For years, the item ‘Lack of career opportunities’ consistently landed up being the lowest scoring item on engagement surveys conducted by companies, prompting them to scramble with action plans to ensure that something was done to address the issue. Then the Millennials came along and suddenly the career concept took a life of it’s own. A new workforce, seeking purpose and meaning in their work, empowerment, the ability to work at their own pace, made their first appearance some time back and the corporate pundits declared them as egotistical, lazy and entitlement oriented. To some extent it was easy to suppress their attitude and needs, but then, as time went by, their numbers increased and they became nearly 50% of the workforce and their voice, suddenly mattered.
Globally, organizations, responded in different ways. Some added career levels to provide rapid promotion opportunities, others put career frameworks in place (career lattices that outline behavioral/ functional competencies and career experiences), while the remaining focused on more effectively communicating the career tools they already had. But the ‘war for talent’ was not just amongst global organizations, the workforce boundaries had expanded and there were flotillas adrift- of startups and free-lancers.
Most of us are familiar with Uber and Airbnb and their contractual ‘at-will’ crowd-sourced labor models. I’ve been using Etsy for awhile and recently used Fiverr. The universe of invisible talent that suddenly appeared, offering up their technical skills from remote corners of the world was intriguing, prompting me to explore the career models possible in that world. It seems that the whole concept of career management has changed, as a part of the population has morphed into this contingent (invisible) workforce. Freedom, flexibility and fearlessness characterize this generation. Bold risk taking is the new normal and no one seems afraid to swing on a trapeze to guide the trajectory of their careers.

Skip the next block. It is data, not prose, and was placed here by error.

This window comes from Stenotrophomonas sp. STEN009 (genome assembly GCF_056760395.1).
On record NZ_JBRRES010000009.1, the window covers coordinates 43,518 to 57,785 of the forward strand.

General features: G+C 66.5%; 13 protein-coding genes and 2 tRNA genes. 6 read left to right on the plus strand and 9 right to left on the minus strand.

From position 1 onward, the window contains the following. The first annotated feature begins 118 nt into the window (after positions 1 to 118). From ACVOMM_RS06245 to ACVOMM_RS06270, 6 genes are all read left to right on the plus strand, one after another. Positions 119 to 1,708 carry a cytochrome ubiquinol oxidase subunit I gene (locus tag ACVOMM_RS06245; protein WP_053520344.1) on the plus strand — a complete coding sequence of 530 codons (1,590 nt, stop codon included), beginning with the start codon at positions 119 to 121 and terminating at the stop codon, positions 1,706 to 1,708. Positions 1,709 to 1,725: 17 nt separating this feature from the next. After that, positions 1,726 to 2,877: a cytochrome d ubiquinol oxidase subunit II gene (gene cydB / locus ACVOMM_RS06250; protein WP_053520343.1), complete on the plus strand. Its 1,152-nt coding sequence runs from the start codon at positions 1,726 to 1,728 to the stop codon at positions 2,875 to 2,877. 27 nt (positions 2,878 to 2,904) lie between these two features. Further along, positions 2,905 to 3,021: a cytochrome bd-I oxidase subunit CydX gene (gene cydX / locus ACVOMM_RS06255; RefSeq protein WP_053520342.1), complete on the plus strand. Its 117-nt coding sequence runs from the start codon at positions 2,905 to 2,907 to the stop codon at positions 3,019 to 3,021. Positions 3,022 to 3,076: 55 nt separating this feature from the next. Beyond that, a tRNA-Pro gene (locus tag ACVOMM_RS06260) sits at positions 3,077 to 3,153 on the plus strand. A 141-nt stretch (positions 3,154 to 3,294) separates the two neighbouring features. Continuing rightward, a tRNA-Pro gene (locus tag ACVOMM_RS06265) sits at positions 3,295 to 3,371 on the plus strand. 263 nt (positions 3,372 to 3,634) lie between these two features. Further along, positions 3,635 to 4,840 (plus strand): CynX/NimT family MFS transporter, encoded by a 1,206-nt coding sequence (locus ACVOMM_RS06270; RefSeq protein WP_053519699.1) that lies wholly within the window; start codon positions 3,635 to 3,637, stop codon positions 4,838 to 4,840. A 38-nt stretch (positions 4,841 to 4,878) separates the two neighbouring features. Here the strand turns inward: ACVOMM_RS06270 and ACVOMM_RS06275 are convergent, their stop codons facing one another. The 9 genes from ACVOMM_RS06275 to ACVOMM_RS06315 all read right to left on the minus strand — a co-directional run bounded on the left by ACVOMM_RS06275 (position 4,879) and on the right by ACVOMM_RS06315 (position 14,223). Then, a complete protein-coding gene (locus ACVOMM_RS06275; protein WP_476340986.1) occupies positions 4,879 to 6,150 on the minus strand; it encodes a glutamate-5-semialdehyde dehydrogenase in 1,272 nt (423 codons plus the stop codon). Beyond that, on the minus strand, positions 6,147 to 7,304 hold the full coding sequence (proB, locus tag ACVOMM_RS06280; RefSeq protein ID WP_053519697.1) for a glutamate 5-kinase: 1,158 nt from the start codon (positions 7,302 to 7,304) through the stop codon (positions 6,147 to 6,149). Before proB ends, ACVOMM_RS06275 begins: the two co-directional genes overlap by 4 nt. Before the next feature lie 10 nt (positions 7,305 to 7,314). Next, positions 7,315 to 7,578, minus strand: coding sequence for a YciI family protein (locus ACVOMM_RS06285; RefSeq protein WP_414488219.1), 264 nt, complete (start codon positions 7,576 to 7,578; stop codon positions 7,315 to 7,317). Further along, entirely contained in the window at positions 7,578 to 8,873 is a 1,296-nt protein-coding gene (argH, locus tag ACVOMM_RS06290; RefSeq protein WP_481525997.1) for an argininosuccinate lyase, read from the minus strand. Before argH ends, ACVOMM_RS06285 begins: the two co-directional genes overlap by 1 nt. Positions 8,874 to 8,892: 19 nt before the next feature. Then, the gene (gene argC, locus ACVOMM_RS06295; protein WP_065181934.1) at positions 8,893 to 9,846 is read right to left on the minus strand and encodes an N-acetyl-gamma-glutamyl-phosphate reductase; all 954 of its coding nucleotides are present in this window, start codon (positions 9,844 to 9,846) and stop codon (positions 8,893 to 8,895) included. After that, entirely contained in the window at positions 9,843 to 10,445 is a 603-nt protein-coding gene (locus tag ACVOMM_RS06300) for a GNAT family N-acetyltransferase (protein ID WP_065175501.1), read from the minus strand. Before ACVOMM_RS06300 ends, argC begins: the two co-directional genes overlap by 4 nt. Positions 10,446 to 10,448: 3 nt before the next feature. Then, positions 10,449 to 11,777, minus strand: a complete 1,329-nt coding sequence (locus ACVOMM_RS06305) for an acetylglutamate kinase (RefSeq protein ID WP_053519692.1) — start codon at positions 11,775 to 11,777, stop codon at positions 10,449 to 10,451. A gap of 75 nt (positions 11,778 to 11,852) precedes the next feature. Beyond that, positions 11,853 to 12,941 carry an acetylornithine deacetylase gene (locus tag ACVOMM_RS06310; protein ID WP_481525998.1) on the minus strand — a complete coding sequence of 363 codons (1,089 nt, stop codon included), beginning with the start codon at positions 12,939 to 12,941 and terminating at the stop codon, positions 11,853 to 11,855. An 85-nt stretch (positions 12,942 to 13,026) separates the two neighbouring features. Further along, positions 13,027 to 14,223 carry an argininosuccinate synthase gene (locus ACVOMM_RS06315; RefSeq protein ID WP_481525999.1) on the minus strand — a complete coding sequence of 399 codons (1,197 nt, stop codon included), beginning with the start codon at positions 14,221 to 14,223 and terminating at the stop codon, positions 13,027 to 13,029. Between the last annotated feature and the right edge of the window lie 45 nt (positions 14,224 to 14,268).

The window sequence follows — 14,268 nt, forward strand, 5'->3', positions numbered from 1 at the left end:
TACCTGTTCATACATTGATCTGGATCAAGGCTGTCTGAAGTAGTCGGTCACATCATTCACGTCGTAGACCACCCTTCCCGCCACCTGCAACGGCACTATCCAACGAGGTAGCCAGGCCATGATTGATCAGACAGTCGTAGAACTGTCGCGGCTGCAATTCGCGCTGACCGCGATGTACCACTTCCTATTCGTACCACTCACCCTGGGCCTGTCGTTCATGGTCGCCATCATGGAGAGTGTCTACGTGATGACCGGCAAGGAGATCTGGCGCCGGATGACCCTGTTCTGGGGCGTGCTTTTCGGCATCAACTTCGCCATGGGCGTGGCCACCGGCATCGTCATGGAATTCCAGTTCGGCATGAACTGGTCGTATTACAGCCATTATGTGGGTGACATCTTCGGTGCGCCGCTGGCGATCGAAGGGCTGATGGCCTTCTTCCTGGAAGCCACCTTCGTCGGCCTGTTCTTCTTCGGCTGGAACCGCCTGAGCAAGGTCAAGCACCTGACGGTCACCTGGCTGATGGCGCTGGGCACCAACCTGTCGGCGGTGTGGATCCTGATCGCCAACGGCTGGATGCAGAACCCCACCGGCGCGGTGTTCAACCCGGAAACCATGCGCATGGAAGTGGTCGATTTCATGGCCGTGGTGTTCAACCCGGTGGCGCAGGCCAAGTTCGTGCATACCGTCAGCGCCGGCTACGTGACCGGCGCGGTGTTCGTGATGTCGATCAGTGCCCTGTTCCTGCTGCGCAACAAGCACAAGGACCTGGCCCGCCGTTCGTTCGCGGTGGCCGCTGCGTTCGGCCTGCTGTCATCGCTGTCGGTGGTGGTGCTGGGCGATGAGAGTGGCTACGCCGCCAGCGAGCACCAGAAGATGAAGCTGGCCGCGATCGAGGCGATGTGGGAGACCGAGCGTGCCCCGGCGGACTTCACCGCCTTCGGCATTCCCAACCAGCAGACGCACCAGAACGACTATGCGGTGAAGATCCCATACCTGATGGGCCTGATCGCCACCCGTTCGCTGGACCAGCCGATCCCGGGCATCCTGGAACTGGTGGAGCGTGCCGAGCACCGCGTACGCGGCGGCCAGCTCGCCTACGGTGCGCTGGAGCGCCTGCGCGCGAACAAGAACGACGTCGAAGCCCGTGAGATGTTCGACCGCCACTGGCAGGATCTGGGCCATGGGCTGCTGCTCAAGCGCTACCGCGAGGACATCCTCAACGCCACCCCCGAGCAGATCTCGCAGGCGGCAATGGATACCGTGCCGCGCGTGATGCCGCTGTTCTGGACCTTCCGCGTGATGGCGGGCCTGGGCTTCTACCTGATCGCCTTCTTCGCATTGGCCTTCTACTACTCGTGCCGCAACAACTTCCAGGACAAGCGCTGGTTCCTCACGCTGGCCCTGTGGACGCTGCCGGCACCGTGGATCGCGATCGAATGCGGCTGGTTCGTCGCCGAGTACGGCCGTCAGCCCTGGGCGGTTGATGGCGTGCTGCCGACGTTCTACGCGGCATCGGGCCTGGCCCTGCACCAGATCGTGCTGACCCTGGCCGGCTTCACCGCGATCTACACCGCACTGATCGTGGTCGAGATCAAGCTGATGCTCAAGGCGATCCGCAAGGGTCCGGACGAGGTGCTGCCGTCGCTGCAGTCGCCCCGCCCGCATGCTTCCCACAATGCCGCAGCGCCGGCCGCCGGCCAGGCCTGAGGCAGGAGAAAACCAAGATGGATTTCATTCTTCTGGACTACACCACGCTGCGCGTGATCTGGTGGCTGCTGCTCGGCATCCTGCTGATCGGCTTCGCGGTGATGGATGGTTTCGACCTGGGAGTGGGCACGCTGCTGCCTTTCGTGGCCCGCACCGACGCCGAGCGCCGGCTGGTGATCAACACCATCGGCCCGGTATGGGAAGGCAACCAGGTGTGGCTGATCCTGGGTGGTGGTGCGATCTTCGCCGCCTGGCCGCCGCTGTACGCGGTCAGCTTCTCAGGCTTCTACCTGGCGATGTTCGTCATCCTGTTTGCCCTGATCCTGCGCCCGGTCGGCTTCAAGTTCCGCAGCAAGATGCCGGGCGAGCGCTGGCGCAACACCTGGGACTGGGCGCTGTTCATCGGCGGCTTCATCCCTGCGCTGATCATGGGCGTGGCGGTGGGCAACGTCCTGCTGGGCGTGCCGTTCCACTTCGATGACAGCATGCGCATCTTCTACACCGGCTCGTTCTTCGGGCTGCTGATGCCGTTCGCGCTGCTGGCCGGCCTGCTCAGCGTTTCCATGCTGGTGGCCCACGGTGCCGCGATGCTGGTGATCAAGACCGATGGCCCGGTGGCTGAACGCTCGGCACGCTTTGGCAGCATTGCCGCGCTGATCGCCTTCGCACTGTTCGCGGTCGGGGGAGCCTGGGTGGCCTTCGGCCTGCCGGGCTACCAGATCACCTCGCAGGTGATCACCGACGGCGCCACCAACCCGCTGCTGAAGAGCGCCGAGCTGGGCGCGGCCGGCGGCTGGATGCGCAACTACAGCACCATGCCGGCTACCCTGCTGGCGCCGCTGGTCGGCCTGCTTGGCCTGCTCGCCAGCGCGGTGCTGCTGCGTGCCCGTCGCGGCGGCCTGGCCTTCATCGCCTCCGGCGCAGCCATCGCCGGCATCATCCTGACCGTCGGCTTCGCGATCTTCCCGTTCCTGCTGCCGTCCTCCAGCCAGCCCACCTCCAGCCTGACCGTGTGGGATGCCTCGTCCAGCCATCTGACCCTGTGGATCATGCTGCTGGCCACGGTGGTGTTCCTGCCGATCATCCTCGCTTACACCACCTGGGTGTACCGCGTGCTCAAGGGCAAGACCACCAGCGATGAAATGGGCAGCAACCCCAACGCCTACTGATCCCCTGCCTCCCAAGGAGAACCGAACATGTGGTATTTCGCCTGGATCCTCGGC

However, as the individual swings on their career trapeze, the key question becomes- ‘who will manage to sway the person their way and keep them from leaping onto the next trapeze headed their way?’. What will make this bold new workforce stay and remain excited? It does go back to designing career frameworks, but now with a bit more sharpness and edge.
- A Genuine Culture: The employee today, is smart enough to see where career efforts by a company are genuine and is making career choices accordingly. The culture has to breathe and feel like there is genuine belief in the career development of employees and is not just an attempt to improve satisfaction scores. It needs to be the employee brand of the company. This starts from the top of the organization where executives themselves often do not get any feedback and therefore in turn, do not cascade it to their teams in which case, it could be a lost cause. Looking some of the companies leading in the sphere of culture, Twitter, Zappos, Airbnb, Adobe, it is evident that career elements are deeply embedded within their core values and managers held accountable to these.